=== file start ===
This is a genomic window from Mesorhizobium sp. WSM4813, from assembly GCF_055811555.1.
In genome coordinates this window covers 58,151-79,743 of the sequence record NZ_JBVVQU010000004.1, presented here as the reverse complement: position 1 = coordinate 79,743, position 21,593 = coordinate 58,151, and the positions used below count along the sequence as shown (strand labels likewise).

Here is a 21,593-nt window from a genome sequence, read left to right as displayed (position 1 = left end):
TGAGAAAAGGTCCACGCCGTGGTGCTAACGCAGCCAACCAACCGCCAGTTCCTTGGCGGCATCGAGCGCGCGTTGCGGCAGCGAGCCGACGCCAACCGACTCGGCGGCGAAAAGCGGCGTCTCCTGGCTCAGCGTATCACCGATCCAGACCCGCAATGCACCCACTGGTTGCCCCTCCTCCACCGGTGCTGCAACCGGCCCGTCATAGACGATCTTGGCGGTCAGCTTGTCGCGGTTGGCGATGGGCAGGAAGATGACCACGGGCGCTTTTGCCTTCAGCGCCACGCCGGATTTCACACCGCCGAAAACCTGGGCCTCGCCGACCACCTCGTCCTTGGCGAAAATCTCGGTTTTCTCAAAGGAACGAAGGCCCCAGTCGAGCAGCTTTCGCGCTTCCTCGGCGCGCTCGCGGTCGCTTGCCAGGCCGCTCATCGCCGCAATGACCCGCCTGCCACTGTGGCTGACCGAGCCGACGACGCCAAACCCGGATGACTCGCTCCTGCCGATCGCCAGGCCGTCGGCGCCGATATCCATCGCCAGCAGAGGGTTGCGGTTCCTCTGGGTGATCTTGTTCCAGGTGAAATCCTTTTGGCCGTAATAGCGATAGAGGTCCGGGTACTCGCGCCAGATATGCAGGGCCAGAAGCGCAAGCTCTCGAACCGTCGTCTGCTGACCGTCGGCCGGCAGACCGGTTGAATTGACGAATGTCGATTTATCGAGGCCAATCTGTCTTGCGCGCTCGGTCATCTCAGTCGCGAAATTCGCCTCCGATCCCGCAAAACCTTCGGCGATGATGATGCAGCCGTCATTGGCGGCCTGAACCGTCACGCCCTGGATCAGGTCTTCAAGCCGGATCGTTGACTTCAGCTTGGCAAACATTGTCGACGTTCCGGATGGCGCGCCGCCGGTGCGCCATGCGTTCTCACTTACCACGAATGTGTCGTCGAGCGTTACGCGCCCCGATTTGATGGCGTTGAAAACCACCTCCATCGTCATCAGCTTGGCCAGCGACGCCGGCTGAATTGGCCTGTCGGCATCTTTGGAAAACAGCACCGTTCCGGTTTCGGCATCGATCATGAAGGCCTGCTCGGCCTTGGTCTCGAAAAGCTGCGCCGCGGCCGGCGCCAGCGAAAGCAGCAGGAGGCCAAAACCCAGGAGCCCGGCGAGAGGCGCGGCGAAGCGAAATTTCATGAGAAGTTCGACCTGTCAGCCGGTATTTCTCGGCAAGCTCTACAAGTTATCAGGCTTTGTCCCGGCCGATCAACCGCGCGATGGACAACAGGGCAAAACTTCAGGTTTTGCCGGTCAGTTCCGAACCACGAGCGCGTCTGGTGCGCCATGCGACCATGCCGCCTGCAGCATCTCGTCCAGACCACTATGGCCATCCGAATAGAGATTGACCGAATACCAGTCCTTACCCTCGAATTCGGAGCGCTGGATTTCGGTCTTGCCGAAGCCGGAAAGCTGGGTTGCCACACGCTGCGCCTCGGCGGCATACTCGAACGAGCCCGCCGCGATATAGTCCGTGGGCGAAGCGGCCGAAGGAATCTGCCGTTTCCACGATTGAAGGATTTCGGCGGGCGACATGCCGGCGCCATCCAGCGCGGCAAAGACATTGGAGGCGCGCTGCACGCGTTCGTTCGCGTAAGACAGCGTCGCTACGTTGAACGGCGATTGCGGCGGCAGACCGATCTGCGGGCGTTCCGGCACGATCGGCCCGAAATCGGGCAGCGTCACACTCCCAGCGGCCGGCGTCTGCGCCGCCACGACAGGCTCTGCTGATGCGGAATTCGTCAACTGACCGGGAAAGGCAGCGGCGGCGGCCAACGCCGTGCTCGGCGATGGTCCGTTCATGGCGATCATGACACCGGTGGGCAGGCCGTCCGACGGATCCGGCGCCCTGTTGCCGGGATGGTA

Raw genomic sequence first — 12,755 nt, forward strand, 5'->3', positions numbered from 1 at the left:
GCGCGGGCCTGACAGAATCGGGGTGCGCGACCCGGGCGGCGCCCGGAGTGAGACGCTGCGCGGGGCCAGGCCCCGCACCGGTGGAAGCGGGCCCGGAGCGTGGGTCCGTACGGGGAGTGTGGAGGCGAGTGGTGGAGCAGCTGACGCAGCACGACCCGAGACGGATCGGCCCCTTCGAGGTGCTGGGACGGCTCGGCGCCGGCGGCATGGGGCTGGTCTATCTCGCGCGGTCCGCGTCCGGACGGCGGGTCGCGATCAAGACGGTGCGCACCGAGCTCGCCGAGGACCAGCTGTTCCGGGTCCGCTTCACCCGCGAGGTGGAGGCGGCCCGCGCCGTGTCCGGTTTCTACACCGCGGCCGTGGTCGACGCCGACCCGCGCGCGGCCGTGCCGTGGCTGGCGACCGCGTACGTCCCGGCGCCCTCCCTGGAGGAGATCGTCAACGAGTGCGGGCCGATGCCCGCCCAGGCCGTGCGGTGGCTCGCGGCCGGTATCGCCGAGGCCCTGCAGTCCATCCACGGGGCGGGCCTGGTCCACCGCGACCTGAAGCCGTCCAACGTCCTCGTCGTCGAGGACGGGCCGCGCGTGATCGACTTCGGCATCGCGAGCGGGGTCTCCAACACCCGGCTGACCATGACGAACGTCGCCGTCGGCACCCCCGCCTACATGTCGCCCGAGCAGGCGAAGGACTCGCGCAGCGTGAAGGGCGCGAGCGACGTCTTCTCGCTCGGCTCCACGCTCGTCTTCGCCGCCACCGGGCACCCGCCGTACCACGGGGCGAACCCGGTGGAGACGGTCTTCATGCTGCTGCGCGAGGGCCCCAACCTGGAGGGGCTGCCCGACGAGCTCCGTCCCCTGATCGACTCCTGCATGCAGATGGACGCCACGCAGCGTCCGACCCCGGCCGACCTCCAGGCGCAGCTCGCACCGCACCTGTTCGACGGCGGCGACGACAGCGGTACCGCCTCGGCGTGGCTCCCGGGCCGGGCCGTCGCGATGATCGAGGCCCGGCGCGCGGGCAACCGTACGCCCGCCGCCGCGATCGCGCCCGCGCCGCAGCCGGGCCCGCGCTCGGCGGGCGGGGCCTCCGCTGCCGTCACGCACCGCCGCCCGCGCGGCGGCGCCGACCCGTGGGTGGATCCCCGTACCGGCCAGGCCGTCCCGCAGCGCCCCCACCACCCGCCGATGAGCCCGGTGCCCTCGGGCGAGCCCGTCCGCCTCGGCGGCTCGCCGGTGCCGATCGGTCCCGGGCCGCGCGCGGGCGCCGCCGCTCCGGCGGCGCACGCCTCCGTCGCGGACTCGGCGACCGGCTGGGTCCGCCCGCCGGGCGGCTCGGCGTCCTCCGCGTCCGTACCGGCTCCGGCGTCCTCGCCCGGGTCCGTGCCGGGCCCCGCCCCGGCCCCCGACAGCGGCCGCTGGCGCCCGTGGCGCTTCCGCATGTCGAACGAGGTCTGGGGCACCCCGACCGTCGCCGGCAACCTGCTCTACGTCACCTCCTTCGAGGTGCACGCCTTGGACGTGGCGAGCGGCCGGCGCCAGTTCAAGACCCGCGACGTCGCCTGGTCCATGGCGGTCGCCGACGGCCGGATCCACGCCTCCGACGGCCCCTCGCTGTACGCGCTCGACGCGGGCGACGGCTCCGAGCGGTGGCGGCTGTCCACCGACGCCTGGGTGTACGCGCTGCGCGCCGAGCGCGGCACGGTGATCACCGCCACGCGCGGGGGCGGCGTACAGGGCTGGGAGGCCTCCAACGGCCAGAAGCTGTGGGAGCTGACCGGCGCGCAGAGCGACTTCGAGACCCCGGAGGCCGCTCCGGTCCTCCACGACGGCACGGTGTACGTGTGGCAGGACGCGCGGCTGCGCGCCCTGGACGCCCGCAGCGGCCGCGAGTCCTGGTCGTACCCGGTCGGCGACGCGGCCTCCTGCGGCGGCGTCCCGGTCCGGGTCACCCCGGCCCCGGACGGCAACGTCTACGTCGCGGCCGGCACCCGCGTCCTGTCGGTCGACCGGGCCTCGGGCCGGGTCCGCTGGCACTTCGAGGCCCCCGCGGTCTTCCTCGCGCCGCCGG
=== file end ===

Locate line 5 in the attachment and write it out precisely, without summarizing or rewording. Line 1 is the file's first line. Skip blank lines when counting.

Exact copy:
Raw genomic sequence first — 12,755 nt, forward strand, 5'->3', positions numbered from 1 at the left: